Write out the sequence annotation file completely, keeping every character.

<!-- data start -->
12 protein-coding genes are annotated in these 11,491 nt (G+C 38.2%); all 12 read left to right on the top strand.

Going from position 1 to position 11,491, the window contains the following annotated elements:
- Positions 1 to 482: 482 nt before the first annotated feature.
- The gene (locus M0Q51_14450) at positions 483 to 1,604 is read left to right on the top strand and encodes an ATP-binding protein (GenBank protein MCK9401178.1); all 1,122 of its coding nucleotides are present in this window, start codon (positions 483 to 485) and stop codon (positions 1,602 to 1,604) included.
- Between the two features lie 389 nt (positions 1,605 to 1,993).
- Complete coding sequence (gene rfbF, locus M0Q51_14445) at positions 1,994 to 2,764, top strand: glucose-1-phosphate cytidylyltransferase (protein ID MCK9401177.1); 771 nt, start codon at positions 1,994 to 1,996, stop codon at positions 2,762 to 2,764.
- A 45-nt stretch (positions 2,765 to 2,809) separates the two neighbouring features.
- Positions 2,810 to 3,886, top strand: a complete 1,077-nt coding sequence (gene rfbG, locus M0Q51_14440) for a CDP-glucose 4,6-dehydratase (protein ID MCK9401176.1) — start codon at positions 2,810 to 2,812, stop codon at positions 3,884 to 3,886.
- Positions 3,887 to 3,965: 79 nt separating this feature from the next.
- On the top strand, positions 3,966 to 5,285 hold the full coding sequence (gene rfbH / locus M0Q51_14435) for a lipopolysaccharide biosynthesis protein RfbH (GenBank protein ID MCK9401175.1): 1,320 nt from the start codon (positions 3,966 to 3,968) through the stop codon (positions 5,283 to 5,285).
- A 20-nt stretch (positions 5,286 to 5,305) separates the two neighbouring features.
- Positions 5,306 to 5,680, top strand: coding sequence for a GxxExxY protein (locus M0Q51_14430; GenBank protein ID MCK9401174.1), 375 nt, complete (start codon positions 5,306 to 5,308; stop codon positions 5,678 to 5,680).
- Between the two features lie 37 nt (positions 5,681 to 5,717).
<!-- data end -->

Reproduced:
12 protein-coding genes are annotated in these 11,491 nt (G+C 38.2%); all 12 read left to right on the top strand.

Going from position 1 to position 11,491, the window contains the following annotated elements:
- Positions 1 to 482: 482 nt before the first annotated feature.
- The gene (locus M0Q51_14450) at positions 483 to 1,604 is read left to right on the top strand and encodes an ATP-binding protein (GenBank protein MCK9401178.1); all 1,122 of its coding nucleotides are present in this window, start codon (positions 483 to 485) and stop codon (positions 1,602 to 1,604) included.
- Between the two features lie 389 nt (positions 1,605 to 1,993).
- Complete coding sequence (gene rfbF, locus M0Q51_14445) at positions 1,994 to 2,764, top strand: glucose-1-phosphate cytidylyltransferase (protein ID MCK9401177.1); 771 nt, start codon at positions 1,994 to 1,996, stop codon at positions 2,762 to 2,764.
- A 45-nt stretch (positions 2,765 to 2,809) separates the two neighbouring features.
- Positions 2,810 to 3,886, top strand: a complete 1,077-nt coding sequence (gene rfbG, locus M0Q51_14440) for a CDP-glucose 4,6-dehydratase (protein ID MCK9401176.1) — start codon at positions 2,810 to 2,812, stop codon at positions 3,884 to 3,886.
- Positions 3,887 to 3,965: 79 nt separating this feature from the next.
- On the top strand, positions 3,966 to 5,285 hold the full coding sequence (gene rfbH / locus M0Q51_14435) for a lipopolysaccharide biosynthesis protein RfbH (GenBank protein ID MCK9401175.1): 1,320 nt from the start codon (positions 3,966 to 3,968) through the stop codon (positions 5,283 to 5,285).
- A 20-nt stretch (positions 5,286 to 5,305) separates the two neighbouring features.
- Positions 5,306 to 5,680, top strand: coding sequence for a GxxExxY protein (locus M0Q51_14430; GenBank protein ID MCK9401174.1), 375 nt, complete (start codon positions 5,306 to 5,308; stop codon positions 5,678 to 5,680).
- Between the two features lie 37 nt (positions 5,681 to 5,717).